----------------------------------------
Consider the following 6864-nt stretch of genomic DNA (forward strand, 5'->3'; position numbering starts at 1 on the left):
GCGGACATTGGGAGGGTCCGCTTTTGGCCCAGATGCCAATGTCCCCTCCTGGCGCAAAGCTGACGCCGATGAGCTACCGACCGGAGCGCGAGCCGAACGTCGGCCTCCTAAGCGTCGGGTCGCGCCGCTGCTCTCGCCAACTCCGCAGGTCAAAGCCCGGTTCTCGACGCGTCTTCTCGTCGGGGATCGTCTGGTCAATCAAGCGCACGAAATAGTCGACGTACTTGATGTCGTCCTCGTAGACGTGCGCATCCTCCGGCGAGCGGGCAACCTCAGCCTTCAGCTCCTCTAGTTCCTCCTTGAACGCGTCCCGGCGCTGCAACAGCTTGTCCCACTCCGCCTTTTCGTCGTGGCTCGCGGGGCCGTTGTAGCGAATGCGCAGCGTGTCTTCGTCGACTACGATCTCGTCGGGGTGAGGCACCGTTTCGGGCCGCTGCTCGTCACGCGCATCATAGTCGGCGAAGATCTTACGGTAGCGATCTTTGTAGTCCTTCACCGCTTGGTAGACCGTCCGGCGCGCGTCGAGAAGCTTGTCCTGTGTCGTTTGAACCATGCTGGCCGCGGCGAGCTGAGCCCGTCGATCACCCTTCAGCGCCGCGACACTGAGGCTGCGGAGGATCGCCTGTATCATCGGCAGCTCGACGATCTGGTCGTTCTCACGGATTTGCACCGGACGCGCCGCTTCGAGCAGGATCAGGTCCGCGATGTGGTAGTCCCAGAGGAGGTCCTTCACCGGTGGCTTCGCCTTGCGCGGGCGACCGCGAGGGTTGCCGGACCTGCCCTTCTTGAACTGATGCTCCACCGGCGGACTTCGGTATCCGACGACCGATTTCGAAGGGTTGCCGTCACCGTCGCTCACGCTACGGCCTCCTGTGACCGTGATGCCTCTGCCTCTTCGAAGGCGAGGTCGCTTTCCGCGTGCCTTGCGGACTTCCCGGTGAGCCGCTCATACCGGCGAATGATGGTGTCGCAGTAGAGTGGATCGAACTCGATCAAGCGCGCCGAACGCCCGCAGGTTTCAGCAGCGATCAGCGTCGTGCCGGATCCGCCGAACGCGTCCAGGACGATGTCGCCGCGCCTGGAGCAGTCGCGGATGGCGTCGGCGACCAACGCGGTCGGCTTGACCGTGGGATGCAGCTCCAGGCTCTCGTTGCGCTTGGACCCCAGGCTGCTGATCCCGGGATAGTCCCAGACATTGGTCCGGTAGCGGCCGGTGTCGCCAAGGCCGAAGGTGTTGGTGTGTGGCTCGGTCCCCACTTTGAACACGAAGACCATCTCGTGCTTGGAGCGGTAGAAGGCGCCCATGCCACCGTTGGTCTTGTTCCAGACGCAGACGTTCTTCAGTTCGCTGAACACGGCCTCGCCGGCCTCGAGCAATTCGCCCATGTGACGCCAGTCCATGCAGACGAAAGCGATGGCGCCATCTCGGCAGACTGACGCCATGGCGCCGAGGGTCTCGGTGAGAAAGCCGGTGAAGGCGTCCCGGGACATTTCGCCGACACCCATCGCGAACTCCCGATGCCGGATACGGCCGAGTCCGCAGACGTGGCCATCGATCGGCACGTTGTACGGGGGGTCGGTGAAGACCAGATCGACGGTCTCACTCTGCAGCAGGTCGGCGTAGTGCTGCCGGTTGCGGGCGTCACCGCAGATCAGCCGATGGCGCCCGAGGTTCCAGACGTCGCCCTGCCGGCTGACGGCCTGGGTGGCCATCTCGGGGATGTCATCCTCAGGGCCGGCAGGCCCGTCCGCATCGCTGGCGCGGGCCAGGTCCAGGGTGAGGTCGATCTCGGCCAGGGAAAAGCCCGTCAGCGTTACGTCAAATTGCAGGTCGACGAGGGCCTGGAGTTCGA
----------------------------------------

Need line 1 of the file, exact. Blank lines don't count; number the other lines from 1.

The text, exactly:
Consider the following 6864-nt stretch of genomic DNA (forward strand, 5'->3'; position numbering starts at 1 on the left):